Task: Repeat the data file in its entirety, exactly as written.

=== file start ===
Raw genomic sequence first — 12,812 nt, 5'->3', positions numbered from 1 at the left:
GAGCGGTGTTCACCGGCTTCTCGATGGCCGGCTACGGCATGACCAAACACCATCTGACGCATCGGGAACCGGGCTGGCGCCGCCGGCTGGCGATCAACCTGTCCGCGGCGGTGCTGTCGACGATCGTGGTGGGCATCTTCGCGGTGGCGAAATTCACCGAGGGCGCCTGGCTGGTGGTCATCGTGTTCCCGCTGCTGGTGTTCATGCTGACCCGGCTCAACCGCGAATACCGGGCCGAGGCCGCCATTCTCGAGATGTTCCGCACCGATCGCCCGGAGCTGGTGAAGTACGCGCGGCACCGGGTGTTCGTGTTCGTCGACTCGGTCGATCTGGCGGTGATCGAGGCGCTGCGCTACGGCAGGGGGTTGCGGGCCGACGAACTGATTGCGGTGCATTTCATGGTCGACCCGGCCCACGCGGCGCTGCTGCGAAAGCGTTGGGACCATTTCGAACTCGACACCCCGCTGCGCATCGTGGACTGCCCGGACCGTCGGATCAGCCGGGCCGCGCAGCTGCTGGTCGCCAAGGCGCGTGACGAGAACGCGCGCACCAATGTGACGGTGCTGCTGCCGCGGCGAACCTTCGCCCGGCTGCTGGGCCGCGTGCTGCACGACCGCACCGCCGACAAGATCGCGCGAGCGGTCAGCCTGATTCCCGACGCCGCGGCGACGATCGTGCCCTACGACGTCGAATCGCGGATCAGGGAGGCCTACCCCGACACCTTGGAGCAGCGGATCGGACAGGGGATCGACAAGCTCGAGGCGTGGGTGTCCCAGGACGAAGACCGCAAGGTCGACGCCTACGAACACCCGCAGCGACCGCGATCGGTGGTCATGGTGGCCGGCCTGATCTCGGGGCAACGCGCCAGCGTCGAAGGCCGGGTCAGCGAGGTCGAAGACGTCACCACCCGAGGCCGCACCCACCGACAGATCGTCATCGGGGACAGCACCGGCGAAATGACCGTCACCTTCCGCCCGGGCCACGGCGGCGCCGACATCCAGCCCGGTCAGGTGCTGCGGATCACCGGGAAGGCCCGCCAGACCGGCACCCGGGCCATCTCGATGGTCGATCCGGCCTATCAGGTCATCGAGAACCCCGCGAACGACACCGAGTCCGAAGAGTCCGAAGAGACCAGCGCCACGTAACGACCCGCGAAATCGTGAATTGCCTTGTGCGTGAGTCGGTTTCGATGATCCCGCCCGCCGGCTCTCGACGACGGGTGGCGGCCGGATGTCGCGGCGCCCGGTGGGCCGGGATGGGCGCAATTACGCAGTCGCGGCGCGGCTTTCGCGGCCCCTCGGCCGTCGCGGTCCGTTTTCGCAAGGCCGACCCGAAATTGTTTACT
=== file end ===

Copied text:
Raw genomic sequence first — 12,812 nt, 5'->3', positions numbered from 1 at the left:
GAGCGGTGTTCACCGGCTTCTCGATGGCCGGCTACGGCATGACCAAACACCATCTGACGCATCGGGAACCGGGCTGGCGCCGCCGGCTGGCGATCAACCTGTCCGCGGCGGTGCTGTCGACGATCGTGGTGGGCATCTTCGCGGTGGCGAAATTCACCGAGGGCGCCTGGCTGGTGGTCATCGTGTTCCCGCTGCTGGTGTTCATGCTGACCCGGCTCAACCGCGAATACCGGGCCGAGGCCGCCATTCTCGAGATGTTCCGCACCGATCGCCCGGAGCTGGTGAAGTACGCGCGGCACCGGGTGTTCGTGTTCGTCGACTCGGTCGATCTGGCGGTGATCGAGGCGCTGCGCTACGGCAGGGGGTTGCGGGCCGACGAACTGATTGCGGTGCATTTCATGGTCGACCCGGCCCACGCGGCGCTGCTGCGAAAGCGTTGGGACCATTTCGAACTCGACACCCCGCTGCGCATCGTGGACTGCCCGGACCGTCGGATCAGCCGGGCCGCGCAGCTGCTGGTCGCCAAGGCGCGTGACGAGAACGCGCGCACCAATGTGACGGTGCTGCTGCCGCGGCGAACCTTCGCCCGGCTGCTGGGCCGCGTGCTGCACGACCGCACCGCCGACAAGATCGCGCGAGCGGTCAGCCTGATTCCCGACGCCGCGGCGACGATCGTGCCCTACGACGTCGAATCGCGGATCAGGGAGGCCTACCCCGACACCTTGGAGCAGCGGATCGGACAGGGGATCGACAAGCTCGAGGCGTGGGTGTCCCAGGACGAAGACCGCAAGGTCGACGCCTACGAACACCCGCAGCGACCGCGATCGGTGGTCATGGTGGCCGGCCTGATCTCGGGGCAACGCGCCAGCGTCGAAGGCCGGGTCAGCGAGGTCGAAGACGTCACCACCCGAGGCCGCACCCACCGACAGATCGTCATCGGGGACAGCACCGGCGAAATGACCGTCACCTTCCGCCCGGGCCACGGCGGCGCCGACATCCAGCCCGGTCAGGTGCTGCGGATCACCGGGAAGGCCCGCCAGACCGGCACCCGGGCCATCTCGATGGTCGATCCGGCCTATCAGGTCATCGAGAACCCCGCGAACGACACCGAGTCCGAAGAGTCCGAAGAGACCAGCGCCACGTAACGACCCGCGAAATCGTGAATTGCCTTGTGCGTGAGTCGGTTTCGATGATCCCGCCCGCCGGCTCTCGACGACGGGTGGCGGCCGGATGTCGCGGCGCCCGGTGGGCCGGGATGGGCGCAATTACGCAGTCGCGGCGCGGCTTTCGCGGCCCCTCGGCCGTCGCGGTCCGTTTTCGCAAGGCCGACCCGAAATTGTTTACT